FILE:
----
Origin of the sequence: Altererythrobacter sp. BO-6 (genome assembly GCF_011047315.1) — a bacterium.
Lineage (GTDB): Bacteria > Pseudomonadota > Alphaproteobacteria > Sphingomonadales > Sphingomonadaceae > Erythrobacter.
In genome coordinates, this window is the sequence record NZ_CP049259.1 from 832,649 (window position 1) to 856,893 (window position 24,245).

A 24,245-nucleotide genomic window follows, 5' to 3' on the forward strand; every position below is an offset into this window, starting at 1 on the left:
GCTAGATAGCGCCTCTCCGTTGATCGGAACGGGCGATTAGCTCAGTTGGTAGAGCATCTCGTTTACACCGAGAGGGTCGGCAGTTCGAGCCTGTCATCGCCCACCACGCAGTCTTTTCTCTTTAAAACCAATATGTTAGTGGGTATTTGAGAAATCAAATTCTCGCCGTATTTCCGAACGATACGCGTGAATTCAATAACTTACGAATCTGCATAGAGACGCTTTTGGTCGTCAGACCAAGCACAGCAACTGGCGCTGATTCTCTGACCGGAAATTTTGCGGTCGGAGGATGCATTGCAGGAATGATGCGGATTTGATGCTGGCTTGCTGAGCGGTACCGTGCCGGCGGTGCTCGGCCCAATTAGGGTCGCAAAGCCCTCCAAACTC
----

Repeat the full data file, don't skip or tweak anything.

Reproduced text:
Origin of the sequence: Altererythrobacter sp. BO-6 (genome assembly GCF_011047315.1) — a bacterium.
Lineage (GTDB): Bacteria > Pseudomonadota > Alphaproteobacteria > Sphingomonadales > Sphingomonadaceae > Erythrobacter.
In genome coordinates, this window is the sequence record NZ_CP049259.1 from 832,649 (window position 1) to 856,893 (window position 24,245).

A 24,245-nucleotide genomic window follows, 5' to 3' on the forward strand; every position below is an offset into this window, starting at 1 on the left:
GCTAGATAGCGCCTCTCCGTTGATCGGAACGGGCGATTAGCTCAGTTGGTAGAGCATCTCGTTTACACCGAGAGGGTCGGCAGTTCGAGCCTGTCATCGCCCACCACGCAGTCTTTTCTCTTTAAAACCAATATGTTAGTGGGTATTTGAGAAATCAAATTCTCGCCGTATTTCCGAACGATACGCGTGAATTCAATAACTTACGAATCTGCATAGAGACGCTTTTGGTCGTCAGACCAAGCACAGCAACTGGCGCTGATTCTCTGACCGGAAATTTTGCGGTCGGAGGATGCATTGCAGGAATGATGCGGATTTGATGCTGGCTTGCTGAGCGGTACCGTGCCGGCGGTGCTCGGCCCAATTAGGGTCGCAAAGCCCTCCAAACTC